Quite appropriately, The Memory of an Elephant is a large picture book, measuring 11 by 14 inches. It’s a big, unusual book in every way, featuring not only a story about an old, distinguished elephant named Marcel, but a compendium of assorted facts about everything from musical instruments and classic modern furniture to a variety of gourmet desserts.
The young dinosaur heroes of Gigantosaurus could hardly be cuter. They look like characters right out of an animated feature film―which is no surprise, as creator Jonny Duddle was a concept artist for the Hugh Grant film The Pirates! Band of Misfits. (He’s also the creator of books such as The Pirates Next Door.)
Nature writer Nick Jans first spotted the large tracks of a wolf while cross-country skiing near his home in Juneau, Alaska, in December 2003. Two days later, while relaxing in his hot tub, he caught a glimpse of the animal itself. Nick raced out to see him, and soon he and his wife, Sherrie, became infatuated with the beautiful black wolf.
According to author Jessica Lawson, Tom Sawyer was a tattletale and Becky Thatcher was the real rascal getting into all sorts of trouble in St. Petersburg, Missouri. That’s the inventive premise of this gem of a chapter book that stirs up all of the ingredients of the American classic to create a thoughtful, energetic new debut novel.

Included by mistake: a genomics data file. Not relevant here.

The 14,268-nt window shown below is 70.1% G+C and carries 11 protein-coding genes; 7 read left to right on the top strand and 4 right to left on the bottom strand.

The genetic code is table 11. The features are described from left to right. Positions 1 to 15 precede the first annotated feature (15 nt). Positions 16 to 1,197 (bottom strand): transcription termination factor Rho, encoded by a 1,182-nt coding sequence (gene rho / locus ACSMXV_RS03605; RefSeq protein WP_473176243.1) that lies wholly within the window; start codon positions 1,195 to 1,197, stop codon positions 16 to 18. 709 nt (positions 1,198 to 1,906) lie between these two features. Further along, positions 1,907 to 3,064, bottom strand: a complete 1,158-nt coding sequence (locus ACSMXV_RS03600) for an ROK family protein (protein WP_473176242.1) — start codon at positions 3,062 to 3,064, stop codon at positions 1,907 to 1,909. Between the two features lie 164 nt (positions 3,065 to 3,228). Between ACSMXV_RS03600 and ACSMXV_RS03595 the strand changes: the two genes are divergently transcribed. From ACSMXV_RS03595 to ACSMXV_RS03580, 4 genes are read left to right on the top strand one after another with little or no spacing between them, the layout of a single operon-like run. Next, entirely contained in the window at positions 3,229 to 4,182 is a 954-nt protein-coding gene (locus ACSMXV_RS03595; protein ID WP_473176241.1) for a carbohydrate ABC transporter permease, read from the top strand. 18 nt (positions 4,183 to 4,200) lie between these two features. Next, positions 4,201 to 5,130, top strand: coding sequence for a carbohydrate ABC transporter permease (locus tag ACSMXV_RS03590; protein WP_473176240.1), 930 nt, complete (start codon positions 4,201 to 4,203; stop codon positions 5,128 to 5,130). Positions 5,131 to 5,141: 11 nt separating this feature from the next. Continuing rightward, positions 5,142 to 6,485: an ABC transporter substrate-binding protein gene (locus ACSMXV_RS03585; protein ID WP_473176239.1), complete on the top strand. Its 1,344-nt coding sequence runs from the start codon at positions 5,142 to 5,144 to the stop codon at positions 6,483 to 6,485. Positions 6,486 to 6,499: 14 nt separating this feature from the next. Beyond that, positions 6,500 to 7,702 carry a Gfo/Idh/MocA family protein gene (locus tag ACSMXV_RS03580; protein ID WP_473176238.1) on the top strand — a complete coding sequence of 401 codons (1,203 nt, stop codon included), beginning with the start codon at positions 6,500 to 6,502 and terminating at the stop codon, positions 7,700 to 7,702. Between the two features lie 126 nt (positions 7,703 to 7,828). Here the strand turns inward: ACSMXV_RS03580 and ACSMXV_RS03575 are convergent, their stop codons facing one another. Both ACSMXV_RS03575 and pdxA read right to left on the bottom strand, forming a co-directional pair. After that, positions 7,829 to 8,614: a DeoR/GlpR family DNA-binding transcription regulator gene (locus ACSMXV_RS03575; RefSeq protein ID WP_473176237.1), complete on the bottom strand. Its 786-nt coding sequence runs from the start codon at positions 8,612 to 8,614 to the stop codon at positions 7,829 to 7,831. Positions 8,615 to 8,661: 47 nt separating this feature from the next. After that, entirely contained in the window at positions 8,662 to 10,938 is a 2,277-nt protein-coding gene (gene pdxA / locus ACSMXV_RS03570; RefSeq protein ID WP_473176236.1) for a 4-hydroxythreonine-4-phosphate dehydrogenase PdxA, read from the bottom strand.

What happens when a group of middle school geniuses trains for months to win a special contest at a Disney World-style Florida theme park called Incredo Land? That’s the premise of Bringing Down the Mouse, a page-turning caper whose hero is sixth-grader Charlie Lewis, known as “Numbers,” the nerdy son of an MIT professor dad and a mom with two Ph.D.s.
It’s easy to understand why Don Wallace and his wife Mindy were captivated by a beautiful French island called Belle Île. Don, who grew up in California, and Mindy, who was from Hawaii, were living in a cramped, dark Manhattan apartment. Belle Île’s sunshine and surf spoke to their soul.
In our information-rich world, Mark Pett’s wordless picture book, The Girl and the Bicycle, is a refreshing change. This is Pett’s second such book, following The Boy and the Airplane. Somehow, by omitting words, the story seems more powerful; perhaps because instead of reading about events, we see and feel what’s happening.
These four books add unique insights to this essential question, with subjects including an irrepressible immigrant mother, birth mothers and adoptive mothers, and a crusading mom who wants to liberate others from their guilt.
Under the Egg starts out with a horrific bang: 13-year-old Theodora Tenpenny sees that her beloved grandfather Jack has just been struck by a cab. She’s just in time to hear his dying words, “Look under the egg,” with instructions to also look for a letter and a treasure.
Whether you’re an adult or a child, this new picture book biography gives an informed overview of intriguing nursing pioneer Florence Nightingale. It’s not a surprising subject choice for gifted author-illustrator Demi (born Charlotte Dumaresq Hunt, nicknamed by her father because she was half the size of her older sister). Demi is well known for her biographies of historical and spiritual figures, as well as her fairy tales, folk tales and stately art.